Insect Pests May Destroy The Economy Soon

Farmers have always been concerned with the insect life that is active within their crops. Some insect pests are native to America, and others are not. Insect pests that originate from other countries are particularly devastating to many forms of plant life here in America. This is because foreign insects do not have any natural predators in America, which allows foreign insects to build enormous populations. These large insect pest populations can become difficult to control. Now, with the current reality of climate change, some regions of the US could experience an influx of certain insect pests. For example, insects that commonly thrive in the south could move northward as the climate gradually warms.

According to a recent report issued by various academics, the economic impact that invasives have on the American economy equals about 27.3 billion dollars. That is a lot of money, but many experts think that this estimation may be lowballing it. Measuring the impact that invasives have in America can be difficult to determine monetarily. Most cost estimates are regionally focused, and this is problematic because invasives have a variable economic impact in each region where they are found. So trying to nail down an exact dollar amount of damage caused by invasives can be next to impossible to pull off.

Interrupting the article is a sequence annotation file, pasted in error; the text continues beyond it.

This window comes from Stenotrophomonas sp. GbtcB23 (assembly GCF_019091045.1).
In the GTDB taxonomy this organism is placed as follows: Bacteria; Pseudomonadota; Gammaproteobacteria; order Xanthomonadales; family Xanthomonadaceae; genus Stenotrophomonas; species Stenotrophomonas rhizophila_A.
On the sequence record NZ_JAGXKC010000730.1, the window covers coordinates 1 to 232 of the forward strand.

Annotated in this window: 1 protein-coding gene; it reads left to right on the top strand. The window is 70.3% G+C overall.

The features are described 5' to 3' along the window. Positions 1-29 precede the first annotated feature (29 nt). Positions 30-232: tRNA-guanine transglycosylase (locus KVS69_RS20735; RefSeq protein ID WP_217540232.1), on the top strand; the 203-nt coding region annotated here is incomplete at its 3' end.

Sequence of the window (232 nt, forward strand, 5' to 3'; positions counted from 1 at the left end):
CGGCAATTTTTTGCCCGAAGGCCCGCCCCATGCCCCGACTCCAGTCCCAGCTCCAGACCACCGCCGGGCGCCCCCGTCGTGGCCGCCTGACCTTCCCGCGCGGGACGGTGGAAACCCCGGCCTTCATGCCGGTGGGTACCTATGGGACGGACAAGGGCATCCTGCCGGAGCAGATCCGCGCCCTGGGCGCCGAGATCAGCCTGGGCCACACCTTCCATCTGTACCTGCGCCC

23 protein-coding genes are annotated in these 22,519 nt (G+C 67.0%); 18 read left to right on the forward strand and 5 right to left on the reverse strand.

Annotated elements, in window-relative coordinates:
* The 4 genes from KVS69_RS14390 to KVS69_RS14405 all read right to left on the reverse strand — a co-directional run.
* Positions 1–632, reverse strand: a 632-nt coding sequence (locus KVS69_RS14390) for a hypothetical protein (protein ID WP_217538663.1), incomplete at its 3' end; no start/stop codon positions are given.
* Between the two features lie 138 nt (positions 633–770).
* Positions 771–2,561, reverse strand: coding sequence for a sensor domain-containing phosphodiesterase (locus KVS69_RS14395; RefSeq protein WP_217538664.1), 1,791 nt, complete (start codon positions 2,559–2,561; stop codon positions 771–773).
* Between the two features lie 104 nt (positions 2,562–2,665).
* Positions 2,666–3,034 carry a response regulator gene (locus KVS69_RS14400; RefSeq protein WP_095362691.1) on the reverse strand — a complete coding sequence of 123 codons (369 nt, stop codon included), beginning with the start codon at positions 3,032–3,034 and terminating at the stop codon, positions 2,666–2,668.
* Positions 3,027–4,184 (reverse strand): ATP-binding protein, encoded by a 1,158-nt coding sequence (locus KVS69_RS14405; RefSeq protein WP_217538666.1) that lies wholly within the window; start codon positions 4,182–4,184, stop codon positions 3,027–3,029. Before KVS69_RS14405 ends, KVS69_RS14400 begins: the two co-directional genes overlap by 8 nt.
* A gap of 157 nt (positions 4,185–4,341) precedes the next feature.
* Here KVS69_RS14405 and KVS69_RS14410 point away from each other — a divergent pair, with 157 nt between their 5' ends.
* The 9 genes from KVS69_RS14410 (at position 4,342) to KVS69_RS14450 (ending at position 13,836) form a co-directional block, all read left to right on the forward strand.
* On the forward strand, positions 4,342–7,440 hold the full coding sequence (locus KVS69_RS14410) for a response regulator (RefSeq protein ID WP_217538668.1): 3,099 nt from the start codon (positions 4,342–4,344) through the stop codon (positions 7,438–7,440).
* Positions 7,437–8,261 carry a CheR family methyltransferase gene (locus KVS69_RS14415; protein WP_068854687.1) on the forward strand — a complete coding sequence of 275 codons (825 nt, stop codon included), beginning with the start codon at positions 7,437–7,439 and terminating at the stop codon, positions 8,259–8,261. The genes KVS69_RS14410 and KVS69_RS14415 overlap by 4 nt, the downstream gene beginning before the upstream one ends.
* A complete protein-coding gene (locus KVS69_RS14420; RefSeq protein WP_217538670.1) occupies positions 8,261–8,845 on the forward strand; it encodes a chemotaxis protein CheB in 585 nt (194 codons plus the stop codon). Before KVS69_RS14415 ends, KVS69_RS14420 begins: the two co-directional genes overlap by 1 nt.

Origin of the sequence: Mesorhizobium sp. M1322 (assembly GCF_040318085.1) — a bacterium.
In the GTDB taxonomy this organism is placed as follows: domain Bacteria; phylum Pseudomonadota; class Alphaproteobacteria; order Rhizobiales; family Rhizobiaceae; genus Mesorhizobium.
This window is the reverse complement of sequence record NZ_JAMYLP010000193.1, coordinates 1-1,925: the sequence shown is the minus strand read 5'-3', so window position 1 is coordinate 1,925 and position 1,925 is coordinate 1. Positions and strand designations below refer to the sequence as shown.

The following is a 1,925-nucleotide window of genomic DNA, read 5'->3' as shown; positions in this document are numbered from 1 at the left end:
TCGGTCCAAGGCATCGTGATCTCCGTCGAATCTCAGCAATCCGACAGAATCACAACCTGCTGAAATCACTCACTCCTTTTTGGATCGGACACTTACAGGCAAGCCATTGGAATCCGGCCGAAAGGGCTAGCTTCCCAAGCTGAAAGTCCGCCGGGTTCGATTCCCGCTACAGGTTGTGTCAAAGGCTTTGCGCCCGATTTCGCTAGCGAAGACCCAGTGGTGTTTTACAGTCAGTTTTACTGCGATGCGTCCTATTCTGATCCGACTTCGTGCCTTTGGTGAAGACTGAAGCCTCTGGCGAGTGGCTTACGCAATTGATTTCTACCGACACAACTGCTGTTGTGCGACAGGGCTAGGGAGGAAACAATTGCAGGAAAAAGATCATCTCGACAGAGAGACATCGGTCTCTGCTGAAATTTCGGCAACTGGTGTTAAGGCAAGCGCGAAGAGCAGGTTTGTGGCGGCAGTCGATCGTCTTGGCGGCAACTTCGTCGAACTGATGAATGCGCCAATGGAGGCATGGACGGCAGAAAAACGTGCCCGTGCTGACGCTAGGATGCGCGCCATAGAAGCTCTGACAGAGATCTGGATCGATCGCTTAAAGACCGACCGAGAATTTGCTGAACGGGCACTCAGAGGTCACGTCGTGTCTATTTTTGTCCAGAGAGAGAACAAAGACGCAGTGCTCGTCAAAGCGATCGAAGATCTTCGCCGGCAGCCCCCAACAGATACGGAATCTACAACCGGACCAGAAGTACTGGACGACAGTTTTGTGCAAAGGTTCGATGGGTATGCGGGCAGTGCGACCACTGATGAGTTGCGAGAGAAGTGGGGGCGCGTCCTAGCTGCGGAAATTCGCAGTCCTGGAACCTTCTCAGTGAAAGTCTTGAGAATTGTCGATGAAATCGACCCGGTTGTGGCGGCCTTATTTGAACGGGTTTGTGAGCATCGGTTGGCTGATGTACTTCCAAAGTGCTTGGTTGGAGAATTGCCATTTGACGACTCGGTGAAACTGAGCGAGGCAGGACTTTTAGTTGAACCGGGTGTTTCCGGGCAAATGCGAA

The Asian Longhorned Beetle (ALB) is one of the most well known of all insect pests that are active within the US. This beetle arrived in the US decades ago within a shipping crate. The shipments had been imported from China. Ever since this beetle arrived in the US it has destroyed many different types of hardwood trees. Some researchers believe that this beetle’s environment and population could expand to include new and unaffected regions of the US. If this beetle species were to find its way into New York, then millions of acres of trees could be lost. This would be devastating to New York’s maple syrup industry. And a world without maple syrup from New York is not worth living in!

Have you ever revisited a region that you had not seen for a long time only to discover that insect pests had destroyed much of the plant life in the region?

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